Did you know that if the vote of no confidence in President Jacob Zuma is successful on Tuesday, National Assembly Speaker Baleka Mbete will have to fill his shoes for as long as a month?
Legal expert and political analyst Professor Richard Calland explains that, if Zuma is voted out, he and his Cabinet will have to vacate office, effective immediately.
The no confidence vote has immediate effect. Therefore the government has to step down and the Speaker (Baleka Mbete) would immediately become the acting president, according to the Constitution.— Professor Richard Calland, Public Law Lecturer at UCT
The Constitution states that National Assembly would have to reconvene within 30 days in order to vote for a new president, under the watch of the Chief Justice (Mogoeng Mogoeng).
Calland explains that if Parliament failed to reach a decision on the right candidate to become President, then an early general election would have to be called.
He says that Mbete has lost her legitimacy amid questions about her conflict of interest as National Assembly Speaker and ANC's national chairperson.
"Mbete has a very obvious conflict of interest as #ANC national chair. Questions on if she can be trusted mean she's lost her legitimacy."— 702 (@Radio702) August 6, 2017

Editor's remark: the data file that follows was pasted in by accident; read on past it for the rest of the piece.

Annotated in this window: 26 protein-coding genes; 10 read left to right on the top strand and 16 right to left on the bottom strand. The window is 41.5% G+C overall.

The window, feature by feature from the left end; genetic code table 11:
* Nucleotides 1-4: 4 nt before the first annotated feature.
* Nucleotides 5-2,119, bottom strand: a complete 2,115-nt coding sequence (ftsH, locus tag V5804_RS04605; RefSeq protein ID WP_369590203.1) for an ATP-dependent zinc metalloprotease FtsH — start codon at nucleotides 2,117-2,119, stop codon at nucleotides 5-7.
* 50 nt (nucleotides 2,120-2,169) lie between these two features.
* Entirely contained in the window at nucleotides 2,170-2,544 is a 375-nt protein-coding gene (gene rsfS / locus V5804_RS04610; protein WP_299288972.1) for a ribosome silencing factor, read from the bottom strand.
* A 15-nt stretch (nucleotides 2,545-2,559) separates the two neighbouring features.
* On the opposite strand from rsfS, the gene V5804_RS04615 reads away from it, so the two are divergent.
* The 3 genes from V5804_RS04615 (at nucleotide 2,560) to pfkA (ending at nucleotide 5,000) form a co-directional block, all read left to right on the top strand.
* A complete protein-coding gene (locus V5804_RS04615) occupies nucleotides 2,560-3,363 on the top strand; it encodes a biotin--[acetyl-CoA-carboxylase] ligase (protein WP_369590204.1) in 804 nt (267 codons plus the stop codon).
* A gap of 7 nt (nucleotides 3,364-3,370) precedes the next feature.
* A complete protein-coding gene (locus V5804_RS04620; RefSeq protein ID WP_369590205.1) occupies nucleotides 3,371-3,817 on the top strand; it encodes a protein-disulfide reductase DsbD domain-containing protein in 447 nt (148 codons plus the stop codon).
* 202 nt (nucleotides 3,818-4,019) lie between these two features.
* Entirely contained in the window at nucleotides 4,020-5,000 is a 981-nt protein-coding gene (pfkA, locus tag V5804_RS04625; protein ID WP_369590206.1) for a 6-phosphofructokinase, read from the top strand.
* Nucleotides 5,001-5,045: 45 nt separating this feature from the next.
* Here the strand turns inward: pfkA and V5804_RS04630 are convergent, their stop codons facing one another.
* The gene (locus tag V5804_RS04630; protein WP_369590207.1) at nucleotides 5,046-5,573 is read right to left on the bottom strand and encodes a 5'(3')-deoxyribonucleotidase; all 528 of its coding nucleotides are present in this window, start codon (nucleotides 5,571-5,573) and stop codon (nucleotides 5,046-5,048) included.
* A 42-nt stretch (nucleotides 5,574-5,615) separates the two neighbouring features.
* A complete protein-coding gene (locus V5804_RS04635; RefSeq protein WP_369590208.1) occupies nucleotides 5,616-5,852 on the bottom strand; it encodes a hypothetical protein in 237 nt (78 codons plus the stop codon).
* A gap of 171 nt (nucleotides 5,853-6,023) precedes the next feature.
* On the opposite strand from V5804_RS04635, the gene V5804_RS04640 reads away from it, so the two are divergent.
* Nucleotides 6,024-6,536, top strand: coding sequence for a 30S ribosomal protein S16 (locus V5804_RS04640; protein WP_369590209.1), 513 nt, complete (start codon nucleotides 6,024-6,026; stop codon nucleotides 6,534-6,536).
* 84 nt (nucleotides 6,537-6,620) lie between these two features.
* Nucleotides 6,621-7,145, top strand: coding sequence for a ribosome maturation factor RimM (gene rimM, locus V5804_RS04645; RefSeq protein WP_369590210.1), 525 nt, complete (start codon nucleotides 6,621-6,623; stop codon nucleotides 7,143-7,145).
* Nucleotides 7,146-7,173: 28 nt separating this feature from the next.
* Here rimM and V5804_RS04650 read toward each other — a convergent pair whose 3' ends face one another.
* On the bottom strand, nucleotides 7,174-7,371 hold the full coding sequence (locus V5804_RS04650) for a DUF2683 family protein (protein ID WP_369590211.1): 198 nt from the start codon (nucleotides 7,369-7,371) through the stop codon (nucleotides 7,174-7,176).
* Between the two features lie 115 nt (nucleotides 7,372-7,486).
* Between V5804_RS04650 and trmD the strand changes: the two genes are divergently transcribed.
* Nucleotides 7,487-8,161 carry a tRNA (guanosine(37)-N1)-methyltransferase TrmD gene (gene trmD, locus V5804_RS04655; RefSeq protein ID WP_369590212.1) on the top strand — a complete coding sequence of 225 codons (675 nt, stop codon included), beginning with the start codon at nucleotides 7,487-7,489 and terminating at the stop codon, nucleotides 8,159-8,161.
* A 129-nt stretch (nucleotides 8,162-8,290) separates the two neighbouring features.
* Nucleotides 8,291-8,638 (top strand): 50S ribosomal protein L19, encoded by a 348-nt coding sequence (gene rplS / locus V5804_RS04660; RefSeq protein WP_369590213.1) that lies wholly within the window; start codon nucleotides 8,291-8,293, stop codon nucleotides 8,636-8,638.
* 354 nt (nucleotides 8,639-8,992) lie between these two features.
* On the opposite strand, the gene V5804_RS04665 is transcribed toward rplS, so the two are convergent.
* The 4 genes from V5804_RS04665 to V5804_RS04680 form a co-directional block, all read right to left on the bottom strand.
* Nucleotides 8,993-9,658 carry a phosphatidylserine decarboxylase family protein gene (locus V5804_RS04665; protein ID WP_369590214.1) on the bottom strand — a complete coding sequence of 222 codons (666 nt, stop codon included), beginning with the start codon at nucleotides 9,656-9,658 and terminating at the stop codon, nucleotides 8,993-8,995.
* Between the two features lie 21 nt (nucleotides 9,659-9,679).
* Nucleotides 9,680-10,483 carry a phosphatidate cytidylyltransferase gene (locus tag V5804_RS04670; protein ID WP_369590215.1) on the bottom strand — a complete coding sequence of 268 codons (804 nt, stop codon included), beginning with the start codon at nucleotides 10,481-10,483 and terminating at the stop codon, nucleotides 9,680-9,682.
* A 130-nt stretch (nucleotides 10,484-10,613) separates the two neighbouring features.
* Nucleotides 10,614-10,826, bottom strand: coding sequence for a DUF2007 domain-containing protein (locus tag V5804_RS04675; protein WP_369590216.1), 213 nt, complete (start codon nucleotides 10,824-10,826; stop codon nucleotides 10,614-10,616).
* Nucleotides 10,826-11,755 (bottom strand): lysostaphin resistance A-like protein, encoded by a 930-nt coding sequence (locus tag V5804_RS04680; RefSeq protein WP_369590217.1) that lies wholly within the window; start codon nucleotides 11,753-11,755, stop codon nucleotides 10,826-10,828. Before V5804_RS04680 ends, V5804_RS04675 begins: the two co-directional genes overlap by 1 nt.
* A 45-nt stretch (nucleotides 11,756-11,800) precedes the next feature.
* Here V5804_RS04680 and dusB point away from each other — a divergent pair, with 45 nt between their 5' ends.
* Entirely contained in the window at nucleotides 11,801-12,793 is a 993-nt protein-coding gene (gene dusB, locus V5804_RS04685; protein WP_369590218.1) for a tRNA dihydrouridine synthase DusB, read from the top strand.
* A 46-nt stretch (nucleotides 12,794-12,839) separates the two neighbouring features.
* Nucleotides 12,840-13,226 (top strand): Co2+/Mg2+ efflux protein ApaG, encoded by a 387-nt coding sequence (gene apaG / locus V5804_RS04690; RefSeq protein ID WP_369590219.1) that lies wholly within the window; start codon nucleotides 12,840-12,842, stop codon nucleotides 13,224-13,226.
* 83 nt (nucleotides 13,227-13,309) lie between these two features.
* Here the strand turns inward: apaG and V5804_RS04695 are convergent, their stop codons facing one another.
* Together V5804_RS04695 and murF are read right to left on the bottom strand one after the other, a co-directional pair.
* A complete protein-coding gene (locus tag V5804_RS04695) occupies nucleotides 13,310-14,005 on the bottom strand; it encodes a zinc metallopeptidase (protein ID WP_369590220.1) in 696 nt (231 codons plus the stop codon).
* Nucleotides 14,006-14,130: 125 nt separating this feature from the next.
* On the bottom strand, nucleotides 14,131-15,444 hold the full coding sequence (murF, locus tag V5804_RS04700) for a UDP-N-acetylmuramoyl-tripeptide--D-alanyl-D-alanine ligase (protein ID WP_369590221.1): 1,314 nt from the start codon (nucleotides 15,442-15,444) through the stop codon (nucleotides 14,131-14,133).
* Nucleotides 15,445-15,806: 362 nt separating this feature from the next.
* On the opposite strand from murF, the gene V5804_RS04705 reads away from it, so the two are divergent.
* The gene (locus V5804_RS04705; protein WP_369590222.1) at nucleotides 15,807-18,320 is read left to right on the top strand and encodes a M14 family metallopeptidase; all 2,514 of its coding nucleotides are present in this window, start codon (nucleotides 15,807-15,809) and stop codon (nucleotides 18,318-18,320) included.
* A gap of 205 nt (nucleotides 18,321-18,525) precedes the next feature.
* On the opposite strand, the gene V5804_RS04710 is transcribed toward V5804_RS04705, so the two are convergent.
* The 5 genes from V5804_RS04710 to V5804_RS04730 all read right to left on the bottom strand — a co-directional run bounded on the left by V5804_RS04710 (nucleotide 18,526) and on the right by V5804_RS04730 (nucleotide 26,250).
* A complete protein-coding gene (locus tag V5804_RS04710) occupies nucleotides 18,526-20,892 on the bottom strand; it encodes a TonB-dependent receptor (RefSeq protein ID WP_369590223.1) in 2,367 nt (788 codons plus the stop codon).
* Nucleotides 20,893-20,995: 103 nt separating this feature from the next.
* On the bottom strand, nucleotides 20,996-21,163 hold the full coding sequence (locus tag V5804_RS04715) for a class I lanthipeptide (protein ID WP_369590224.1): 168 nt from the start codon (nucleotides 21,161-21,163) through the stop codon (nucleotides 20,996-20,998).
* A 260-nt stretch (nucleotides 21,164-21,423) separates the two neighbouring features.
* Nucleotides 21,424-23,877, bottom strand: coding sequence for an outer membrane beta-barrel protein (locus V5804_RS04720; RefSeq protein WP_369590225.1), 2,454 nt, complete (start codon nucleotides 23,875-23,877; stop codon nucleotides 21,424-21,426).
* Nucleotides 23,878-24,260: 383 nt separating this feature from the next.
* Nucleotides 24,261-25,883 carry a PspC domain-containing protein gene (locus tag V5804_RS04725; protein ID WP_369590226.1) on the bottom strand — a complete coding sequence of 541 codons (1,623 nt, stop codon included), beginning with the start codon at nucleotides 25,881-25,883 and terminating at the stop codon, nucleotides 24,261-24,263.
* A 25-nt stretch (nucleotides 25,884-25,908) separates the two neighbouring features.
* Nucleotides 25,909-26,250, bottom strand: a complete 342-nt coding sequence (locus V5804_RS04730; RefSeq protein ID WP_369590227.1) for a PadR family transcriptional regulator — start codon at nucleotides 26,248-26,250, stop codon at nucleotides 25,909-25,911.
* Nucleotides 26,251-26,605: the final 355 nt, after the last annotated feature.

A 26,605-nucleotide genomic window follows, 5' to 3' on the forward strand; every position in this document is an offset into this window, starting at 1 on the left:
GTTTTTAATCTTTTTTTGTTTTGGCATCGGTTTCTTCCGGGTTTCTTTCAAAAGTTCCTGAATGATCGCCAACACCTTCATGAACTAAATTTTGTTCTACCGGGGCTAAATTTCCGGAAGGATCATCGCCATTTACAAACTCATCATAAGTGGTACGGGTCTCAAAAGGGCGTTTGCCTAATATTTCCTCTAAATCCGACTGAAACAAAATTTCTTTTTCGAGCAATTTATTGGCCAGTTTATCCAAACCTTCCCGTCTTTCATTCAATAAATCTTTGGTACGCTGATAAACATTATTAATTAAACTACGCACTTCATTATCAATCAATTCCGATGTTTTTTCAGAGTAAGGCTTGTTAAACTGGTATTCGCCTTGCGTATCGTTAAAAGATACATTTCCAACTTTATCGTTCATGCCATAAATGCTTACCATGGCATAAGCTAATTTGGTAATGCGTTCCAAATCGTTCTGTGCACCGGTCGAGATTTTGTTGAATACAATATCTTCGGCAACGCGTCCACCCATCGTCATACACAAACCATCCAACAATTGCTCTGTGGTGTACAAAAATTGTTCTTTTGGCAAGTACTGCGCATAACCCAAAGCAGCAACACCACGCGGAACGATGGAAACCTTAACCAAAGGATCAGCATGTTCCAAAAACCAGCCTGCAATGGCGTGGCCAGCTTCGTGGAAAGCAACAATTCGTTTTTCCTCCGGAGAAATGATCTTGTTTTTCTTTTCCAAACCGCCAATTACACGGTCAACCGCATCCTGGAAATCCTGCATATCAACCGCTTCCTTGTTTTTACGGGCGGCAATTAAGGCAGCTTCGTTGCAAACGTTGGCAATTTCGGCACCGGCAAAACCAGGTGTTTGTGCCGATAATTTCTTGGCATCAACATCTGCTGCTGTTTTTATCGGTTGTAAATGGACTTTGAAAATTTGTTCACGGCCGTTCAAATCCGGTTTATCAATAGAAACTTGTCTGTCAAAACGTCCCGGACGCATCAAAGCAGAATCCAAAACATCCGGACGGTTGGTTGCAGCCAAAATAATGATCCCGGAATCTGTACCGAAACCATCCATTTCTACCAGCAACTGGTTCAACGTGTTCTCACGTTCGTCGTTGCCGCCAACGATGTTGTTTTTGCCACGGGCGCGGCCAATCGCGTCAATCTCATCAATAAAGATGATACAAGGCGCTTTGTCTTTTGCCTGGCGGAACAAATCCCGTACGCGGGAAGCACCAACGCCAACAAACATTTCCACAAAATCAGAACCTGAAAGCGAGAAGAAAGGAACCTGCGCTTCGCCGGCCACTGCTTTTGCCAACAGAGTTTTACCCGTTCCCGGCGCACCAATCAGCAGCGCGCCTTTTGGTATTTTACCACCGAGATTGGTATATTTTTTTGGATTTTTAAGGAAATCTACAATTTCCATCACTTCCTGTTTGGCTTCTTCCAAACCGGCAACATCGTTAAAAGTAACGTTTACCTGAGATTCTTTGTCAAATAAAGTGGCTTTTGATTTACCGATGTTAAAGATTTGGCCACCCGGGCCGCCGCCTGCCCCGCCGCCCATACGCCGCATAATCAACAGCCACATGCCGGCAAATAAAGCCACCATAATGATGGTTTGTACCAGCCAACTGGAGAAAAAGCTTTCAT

He adds that in the case of a successful vote against Zuma, removed minsters could be re-appointed in the formation of a new Cabinet.
Calland explored the outcomes of various scenarios, including:
- if Deputy President Cyril Ramaphosa is appointed President
- if the secret ballot matter is taken on review
- if the matter would be considered urgent by the courts
- the potential political gains for opposition parties
- the possible effects of the motion on ANC's December elective conference
The principle of rationality has become embedded in South African Constitutional law. It means the Speaker has to take into accuount evidence beofre er— Professor Richard Calland, Public Law Lecturer at UCT
The evidence that has been emerging over the last few months is evidence of a government that should no longer be in office and a President who is no longer fit.— Professor Richard Calland, Public Law Lecturer at UCT
What we really need is National Assembly to do its job and remove the President and government.— Professor Richard Calland, Public Law Lecturer at UCT
According to Calland, there should ideally be an open vote in Parliament in order to promote transparency and other democratic values.
He explained the difference between the no confidence debate (section 102 of the Constitution) and the uncharted territory of an impeachment bid (Section 89 of the Constitution).
Take a listen to his insights:
This article first appeared on CapeTalk : Law expert answers big 'what-ifs' ahead of Zuma no confidence debate